A man wearing a maroon collared shirt and tortoise-shell rimmed glasses smiles at the camera in front of a blurred, beige backdrop.
Marvin Heiferman, a long-time photography and visual culture curator and writer, turned to photography to cope with the loss of his late husband. (Sara Macel)

While photographic documentation can aid in shaping history, it can also be a window into the horrors of the past. 

Morrison says academics are rethinking how to show images of important, but traumatic cultural practices. 

Lynching postcards are one example of this kind of contested imagery. "That's something important about North American culture that is important to remember and to understand, but that doesn't mean that people have to look at that entire image," said Morrison. 

"There's one scholar, at least, who blurs out the the central figure — blurs out the body of the person who has been lynched — and leaves visible the faces of the spectators."

Studying historical photographs has provoked another significant question: can a photo ever represent reality?

Distortion versus reality 

"Photography, for all of its claims to objectivity, has always been something that can be manipulated," said Heiferman. "There was always photo retouching going back to the early 19th century."

With the technology itself limiting what can be captured in a single frame, cameras can both reveal and conceal elements of a story or event. 

"It's always just one person's perspective on a moment," said Morrison, "And, in fact, cameras don't even really capture reality. It's not a human eyeball. It distorts."

This distortion can become harder to identify as camera processing improves. 

"You get better and better at photography with every new phone that you get, not necessarily because your skill is improving, but because the algorithms that autocorrect the distortions between what we see and what the camera perceives are different," she said.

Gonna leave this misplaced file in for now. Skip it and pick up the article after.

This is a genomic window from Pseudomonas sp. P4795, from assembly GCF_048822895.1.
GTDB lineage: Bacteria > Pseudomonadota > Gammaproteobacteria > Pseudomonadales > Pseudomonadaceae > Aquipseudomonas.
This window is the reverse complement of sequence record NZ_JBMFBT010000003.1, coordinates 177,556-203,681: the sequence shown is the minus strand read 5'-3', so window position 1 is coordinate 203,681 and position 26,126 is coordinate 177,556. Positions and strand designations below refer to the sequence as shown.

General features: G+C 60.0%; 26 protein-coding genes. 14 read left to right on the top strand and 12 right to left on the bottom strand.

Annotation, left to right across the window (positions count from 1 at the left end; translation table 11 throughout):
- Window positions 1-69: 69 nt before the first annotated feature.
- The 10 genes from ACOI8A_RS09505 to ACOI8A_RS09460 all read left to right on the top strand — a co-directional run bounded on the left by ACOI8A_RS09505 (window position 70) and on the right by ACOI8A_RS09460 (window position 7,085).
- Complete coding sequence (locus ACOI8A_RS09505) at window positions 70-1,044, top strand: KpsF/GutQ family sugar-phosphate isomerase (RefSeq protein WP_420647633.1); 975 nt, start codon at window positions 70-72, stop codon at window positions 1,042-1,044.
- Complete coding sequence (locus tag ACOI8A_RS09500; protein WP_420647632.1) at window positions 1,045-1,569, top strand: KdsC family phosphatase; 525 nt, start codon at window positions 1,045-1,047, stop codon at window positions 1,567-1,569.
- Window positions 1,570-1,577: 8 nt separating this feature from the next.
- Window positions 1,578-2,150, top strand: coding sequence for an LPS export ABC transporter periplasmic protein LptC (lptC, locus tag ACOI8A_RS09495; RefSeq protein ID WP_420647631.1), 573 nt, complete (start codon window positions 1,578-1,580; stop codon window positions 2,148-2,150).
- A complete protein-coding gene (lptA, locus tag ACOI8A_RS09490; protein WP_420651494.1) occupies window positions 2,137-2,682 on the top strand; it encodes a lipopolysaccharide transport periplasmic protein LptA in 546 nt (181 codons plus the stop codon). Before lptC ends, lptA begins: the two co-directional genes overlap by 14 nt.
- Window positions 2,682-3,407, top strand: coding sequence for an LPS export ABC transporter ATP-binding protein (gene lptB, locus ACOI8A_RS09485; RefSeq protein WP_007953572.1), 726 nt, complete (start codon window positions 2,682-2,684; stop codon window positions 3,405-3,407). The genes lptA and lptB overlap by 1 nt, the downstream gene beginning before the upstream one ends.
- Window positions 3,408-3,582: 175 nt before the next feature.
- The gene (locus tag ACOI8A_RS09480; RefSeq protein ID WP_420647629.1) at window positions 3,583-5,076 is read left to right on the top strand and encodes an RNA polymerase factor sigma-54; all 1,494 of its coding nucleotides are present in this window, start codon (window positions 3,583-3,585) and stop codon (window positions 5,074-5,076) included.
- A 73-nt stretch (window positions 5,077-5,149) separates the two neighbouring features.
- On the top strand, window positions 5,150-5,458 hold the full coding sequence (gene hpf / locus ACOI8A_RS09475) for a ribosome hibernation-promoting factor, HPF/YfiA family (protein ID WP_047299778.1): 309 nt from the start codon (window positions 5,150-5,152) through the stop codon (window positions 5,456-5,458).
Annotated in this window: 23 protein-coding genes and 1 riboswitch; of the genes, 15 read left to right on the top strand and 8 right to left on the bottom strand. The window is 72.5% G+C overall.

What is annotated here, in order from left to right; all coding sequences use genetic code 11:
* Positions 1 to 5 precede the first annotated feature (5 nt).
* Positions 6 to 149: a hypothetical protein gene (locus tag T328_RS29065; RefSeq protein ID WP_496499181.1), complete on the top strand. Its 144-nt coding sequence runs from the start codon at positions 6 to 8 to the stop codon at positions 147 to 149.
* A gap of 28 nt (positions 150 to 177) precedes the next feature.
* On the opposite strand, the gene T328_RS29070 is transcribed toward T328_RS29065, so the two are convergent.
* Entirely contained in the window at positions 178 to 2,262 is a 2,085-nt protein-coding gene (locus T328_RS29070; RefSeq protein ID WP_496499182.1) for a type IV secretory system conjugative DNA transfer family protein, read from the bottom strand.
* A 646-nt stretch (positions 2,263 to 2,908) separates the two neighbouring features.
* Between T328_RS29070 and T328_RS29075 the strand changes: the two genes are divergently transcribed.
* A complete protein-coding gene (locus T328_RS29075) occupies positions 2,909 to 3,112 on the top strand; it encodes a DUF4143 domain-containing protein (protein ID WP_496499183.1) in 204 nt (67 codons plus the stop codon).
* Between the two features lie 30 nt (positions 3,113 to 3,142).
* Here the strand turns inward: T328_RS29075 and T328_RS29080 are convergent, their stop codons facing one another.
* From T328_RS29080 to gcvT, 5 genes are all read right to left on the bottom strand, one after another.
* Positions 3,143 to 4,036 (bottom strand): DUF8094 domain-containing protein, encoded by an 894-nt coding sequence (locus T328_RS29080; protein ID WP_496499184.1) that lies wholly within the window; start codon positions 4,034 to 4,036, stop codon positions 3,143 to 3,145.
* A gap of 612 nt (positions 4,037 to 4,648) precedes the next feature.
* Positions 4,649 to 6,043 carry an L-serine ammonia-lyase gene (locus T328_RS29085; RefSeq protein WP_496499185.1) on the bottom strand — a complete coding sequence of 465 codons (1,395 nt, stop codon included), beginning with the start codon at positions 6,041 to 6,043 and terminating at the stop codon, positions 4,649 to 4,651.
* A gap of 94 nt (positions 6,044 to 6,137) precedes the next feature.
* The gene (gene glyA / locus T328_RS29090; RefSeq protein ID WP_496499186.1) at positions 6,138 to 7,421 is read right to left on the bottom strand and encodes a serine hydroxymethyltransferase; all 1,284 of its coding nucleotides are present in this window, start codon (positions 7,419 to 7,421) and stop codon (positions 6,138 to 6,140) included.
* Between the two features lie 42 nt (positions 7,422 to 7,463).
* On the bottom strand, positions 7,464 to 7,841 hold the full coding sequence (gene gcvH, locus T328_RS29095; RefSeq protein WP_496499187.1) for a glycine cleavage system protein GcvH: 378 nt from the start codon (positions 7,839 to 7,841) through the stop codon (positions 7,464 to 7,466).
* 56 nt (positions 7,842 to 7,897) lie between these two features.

"So we might say that today's photos are much more realistic and true to life. But paradoxically, that is because they are the most algorithmically processed."

As debates on how to navigate manipulation and distortion in photography continue, cameras still play a vital role in how we make sense of the world — even in personal ways. 

Finding community through photography

After a long career in the photography and visual culture space, Heiferman finally adopted the title of photographer after the life-changing and sudden loss of his husband, Maurice Berger, in the early days of the pandemic. 

Heiferman found himself isolated and grieving. 

"I didn't know how to deal with it and words were failing me," he said. 

On a walk, Heiferman took a picture of a twisted American flag hanging from a tree. "I thought that's really messed up, I'm feeling messed up, that matches what I feel," he said. He posted the picture to Instagram and turned the practice into a daily ritual. 

"It became this chronicle of grief, the pandemic and my experience."

Heiferman says he was surprised by the community that rallied around his photos and reached out to share their own experiences. 

"I'm amazed … that social media makes something like that possible, and that images make it possible. That people looked at images and understood intuitively how I was feeling, and connected to it."


McKenna Hadley-Burke is an associate producer for CBC Radio. She previously worked as a reporter for Cabin Radio in Yellowknife, NT.